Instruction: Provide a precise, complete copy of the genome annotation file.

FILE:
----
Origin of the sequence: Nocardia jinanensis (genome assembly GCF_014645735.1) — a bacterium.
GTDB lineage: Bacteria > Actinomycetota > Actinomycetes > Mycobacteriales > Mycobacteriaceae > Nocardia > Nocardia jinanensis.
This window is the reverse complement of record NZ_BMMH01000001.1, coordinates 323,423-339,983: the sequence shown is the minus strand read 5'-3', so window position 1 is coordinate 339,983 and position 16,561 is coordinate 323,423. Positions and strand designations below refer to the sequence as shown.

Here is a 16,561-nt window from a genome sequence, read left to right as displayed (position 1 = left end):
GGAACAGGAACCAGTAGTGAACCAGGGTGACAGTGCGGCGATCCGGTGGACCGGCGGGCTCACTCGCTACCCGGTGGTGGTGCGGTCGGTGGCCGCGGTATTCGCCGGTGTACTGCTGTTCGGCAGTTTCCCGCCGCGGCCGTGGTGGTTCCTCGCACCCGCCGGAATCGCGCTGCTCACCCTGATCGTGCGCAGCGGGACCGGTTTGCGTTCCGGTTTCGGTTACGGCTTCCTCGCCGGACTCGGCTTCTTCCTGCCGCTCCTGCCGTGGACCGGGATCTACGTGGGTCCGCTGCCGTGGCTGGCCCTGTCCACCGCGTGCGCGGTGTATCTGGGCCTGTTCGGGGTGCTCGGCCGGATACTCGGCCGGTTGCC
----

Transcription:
Origin of the sequence: Nocardia jinanensis (genome assembly GCF_014645735.1) — a bacterium.
GTDB lineage: Bacteria > Actinomycetota > Actinomycetes > Mycobacteriales > Mycobacteriaceae > Nocardia > Nocardia jinanensis.
This window is the reverse complement of record NZ_BMMH01000001.1, coordinates 323,423-339,983: the sequence shown is the minus strand read 5'-3', so window position 1 is coordinate 339,983 and position 16,561 is coordinate 323,423. Positions and strand designations below refer to the sequence as shown.

Here is a 16,561-nt window from a genome sequence, read left to right as displayed (position 1 = left end):
GGAACAGGAACCAGTAGTGAACCAGGGTGACAGTGCGGCGATCCGGTGGACCGGCGGGCTCACTCGCTACCCGGTGGTGGTGCGGTCGGTGGCCGCGGTATTCGCCGGTGTACTGCTGTTCGGCAGTTTCCCGCCGCGGCCGTGGTGGTTCCTCGCACCCGCCGGAATCGCGCTGCTCACCCTGATCGTGCGCAGCGGGACCGGTTTGCGTTCCGGTTTCGGTTACGGCTTCCTCGCCGGACTCGGCTTCTTCCTGCCGCTCCTGCCGTGGACCGGGATCTACGTGGGTCCGCTGCCGTGGCTGGCCCTGTCCACCGCGTGCGCGGTGTATCTGGGCCTGTTCGGGGTGCTCGGCCGGATACTCGGCCGGTTGCC